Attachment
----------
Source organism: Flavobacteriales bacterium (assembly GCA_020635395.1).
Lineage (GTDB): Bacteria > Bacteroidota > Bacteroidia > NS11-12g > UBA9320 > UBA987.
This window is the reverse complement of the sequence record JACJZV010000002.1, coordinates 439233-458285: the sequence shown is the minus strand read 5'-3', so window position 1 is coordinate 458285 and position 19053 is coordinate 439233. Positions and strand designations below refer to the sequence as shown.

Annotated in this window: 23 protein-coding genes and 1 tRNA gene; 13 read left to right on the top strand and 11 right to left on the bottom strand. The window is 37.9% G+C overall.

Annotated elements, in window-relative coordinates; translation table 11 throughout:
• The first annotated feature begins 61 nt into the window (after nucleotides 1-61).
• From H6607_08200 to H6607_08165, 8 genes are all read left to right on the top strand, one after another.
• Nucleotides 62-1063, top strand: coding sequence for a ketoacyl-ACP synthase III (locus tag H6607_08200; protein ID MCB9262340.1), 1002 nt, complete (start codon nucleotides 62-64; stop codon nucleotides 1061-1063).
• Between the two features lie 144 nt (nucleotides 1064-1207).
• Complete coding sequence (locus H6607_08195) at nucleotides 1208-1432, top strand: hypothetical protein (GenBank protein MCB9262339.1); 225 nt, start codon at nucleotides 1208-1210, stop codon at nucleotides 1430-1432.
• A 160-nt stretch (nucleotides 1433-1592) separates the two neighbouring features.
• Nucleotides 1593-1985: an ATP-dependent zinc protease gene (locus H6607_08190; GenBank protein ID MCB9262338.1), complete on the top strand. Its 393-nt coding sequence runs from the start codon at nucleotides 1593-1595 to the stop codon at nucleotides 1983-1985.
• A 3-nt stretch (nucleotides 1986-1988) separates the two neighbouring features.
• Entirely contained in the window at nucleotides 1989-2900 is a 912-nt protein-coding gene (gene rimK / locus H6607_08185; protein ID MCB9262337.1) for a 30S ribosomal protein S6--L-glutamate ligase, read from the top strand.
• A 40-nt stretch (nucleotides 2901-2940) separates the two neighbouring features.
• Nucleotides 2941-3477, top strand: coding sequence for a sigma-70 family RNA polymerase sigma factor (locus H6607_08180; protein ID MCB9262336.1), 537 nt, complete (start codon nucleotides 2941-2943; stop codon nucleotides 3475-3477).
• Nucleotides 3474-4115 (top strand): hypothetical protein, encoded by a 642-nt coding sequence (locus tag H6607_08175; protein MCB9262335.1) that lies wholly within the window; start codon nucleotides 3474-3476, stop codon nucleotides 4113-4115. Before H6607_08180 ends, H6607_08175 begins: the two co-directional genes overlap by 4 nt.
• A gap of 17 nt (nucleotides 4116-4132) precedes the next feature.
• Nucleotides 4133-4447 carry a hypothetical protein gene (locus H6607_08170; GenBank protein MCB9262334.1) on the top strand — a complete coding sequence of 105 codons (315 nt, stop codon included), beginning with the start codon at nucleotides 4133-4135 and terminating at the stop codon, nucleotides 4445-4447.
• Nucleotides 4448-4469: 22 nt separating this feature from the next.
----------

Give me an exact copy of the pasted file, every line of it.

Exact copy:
Source organism: Flavobacteriales bacterium (assembly GCA_020635395.1).
Lineage (GTDB): Bacteria > Bacteroidota > Bacteroidia > NS11-12g > UBA9320 > UBA987.
This window is the reverse complement of the sequence record JACJZV010000002.1, coordinates 439233-458285: the sequence shown is the minus strand read 5'-3', so window position 1 is coordinate 458285 and position 19053 is coordinate 439233. Positions and strand designations below refer to the sequence as shown.

Annotated in this window: 23 protein-coding genes and 1 tRNA gene; 13 read left to right on the top strand and 11 right to left on the bottom strand. The window is 37.9% G+C overall.

Annotated elements, in window-relative coordinates; translation table 11 throughout:
• The first annotated feature begins 61 nt into the window (after nucleotides 1-61).
• From H6607_08200 to H6607_08165, 8 genes are all read left to right on the top strand, one after another.
• Nucleotides 62-1063, top strand: coding sequence for a ketoacyl-ACP synthase III (locus tag H6607_08200; protein ID MCB9262340.1), 1002 nt, complete (start codon nucleotides 62-64; stop codon nucleotides 1061-1063).
• Between the two features lie 144 nt (nucleotides 1064-1207).
• Complete coding sequence (locus H6607_08195) at nucleotides 1208-1432, top strand: hypothetical protein (GenBank protein MCB9262339.1); 225 nt, start codon at nucleotides 1208-1210, stop codon at nucleotides 1430-1432.
• A 160-nt stretch (nucleotides 1433-1592) separates the two neighbouring features.
• Nucleotides 1593-1985: an ATP-dependent zinc protease gene (locus H6607_08190; GenBank protein ID MCB9262338.1), complete on the top strand. Its 393-nt coding sequence runs from the start codon at nucleotides 1593-1595 to the stop codon at nucleotides 1983-1985.
• A 3-nt stretch (nucleotides 1986-1988) separates the two neighbouring features.
• Entirely contained in the window at nucleotides 1989-2900 is a 912-nt protein-coding gene (gene rimK / locus H6607_08185; protein ID MCB9262337.1) for a 30S ribosomal protein S6--L-glutamate ligase, read from the top strand.
• A 40-nt stretch (nucleotides 2901-2940) separates the two neighbouring features.
• Nucleotides 2941-3477, top strand: coding sequence for a sigma-70 family RNA polymerase sigma factor (locus H6607_08180; protein ID MCB9262336.1), 537 nt, complete (start codon nucleotides 2941-2943; stop codon nucleotides 3475-3477).
• Nucleotides 3474-4115 (top strand): hypothetical protein, encoded by a 642-nt coding sequence (locus tag H6607_08175; protein MCB9262335.1) that lies wholly within the window; start codon nucleotides 3474-3476, stop codon nucleotides 4113-4115. Before H6607_08180 ends, H6607_08175 begins: the two co-directional genes overlap by 4 nt.
• A gap of 17 nt (nucleotides 4116-4132) precedes the next feature.
• Nucleotides 4133-4447 carry a hypothetical protein gene (locus H6607_08170; GenBank protein MCB9262334.1) on the top strand — a complete coding sequence of 105 codons (315 nt, stop codon included), beginning with the start codon at nucleotides 4133-4135 and terminating at the stop codon, nucleotides 4445-4447.
• Nucleotides 4448-4469: 22 nt separating this feature from the next.